I remember nature journaling from my college days ( long time ago)- I still have my journal from a Biology Spring break class to the Galapagos - and recognized some of the sites and plants before the naturalist identified the locale. Fun.  When I retired, I began to do some informal sketches and notes of creatures and plants. I also applied for a program to become a Master Naturalist- that led to more classes, more outings, volunteer opportunities and the desire to keep a formal journal. I like the idea of each page having a date, time, location and weather- and using a sketch book- I've never done that- my journals were mostly writing with small sketches in the margins-  I like the idea of reversing that.  I preferred the painted entries over the sketches but the sketches were very helpful to show the process. my drawing and painting skills could certainly use some work. I think I will add the surrounding habitat-either by sketch or description and incorporate several of the ideas in the journals shown.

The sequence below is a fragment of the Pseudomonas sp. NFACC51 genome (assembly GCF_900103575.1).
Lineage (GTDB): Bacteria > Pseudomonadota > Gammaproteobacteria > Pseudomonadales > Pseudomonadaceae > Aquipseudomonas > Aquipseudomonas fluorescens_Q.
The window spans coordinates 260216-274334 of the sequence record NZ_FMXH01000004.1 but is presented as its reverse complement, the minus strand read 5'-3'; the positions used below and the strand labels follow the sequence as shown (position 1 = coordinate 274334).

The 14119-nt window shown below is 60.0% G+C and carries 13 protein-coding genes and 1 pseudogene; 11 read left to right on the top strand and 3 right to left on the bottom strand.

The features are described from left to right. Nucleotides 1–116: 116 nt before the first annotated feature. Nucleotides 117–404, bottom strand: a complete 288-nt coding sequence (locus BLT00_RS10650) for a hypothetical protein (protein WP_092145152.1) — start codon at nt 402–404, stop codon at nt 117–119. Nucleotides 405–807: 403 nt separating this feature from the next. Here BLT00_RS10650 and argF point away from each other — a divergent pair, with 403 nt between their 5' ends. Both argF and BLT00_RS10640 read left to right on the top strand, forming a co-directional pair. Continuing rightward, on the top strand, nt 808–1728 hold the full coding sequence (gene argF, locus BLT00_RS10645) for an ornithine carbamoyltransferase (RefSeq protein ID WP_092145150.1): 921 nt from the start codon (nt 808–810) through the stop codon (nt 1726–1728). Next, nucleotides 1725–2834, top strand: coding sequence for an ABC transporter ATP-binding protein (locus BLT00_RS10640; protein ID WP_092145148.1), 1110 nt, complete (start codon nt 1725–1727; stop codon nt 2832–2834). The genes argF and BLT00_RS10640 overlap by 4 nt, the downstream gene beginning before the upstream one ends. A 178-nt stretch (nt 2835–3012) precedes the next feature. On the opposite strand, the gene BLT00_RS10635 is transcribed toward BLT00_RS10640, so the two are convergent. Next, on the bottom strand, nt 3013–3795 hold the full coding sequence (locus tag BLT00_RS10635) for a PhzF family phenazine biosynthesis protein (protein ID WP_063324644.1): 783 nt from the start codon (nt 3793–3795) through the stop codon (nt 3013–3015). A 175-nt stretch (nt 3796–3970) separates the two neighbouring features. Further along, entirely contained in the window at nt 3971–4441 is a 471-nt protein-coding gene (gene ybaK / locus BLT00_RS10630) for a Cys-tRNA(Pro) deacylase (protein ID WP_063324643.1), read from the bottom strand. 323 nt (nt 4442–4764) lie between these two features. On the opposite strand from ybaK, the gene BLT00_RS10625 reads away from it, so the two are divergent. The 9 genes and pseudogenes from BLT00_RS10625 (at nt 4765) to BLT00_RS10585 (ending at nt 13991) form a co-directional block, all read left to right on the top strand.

• Cheryl
      Participant
      Chirps: 12
      I have always loved nature and usually rely on my camera to record what I see. However, I want to become a better artist and and a better birder. I also need to learn to notice details more rather than relying on looking at my photos later. This seems like the perfect way to accomplish several goals: get outdoors more often, while improving my artistic abilities, birding skills, and observation skills. I am inspired by the journals in the video, from the versions with detailed notes to those who have much more drawing talent than I possess! I especially loved the beauty of the last journal in the video with the lush watercolors, and the quick bird sketches in the next-to-last video. (Can you tell birds will be a focus?) I like the idea of having a plan for how often I will journal since I won't be taking a special trip anytime soon. It will mostly be what I see at home - using my busy bird feeders as inspiration, but I hope this project will also encourage me to sneak out to a local nature area for a few hours of journaling (and photography!). I look forward to this class!
      • Pam
        Participant
        Chirps: 4
        I enjoyed your comments - it seems there are quite a few photographers and birders in this group. I, too, am hoping that the course will encourage me to get out into nature, where I feel my best! Enjoy! Pam
    • Carol
      Participant
      Chirps: 2
      My husband knows of my desire to learn how to draw and paint. He received information on this course and encouraged me to join.  I am a beginner and hope to learn a lot
    • Lily
      Participant
      Chirps: 1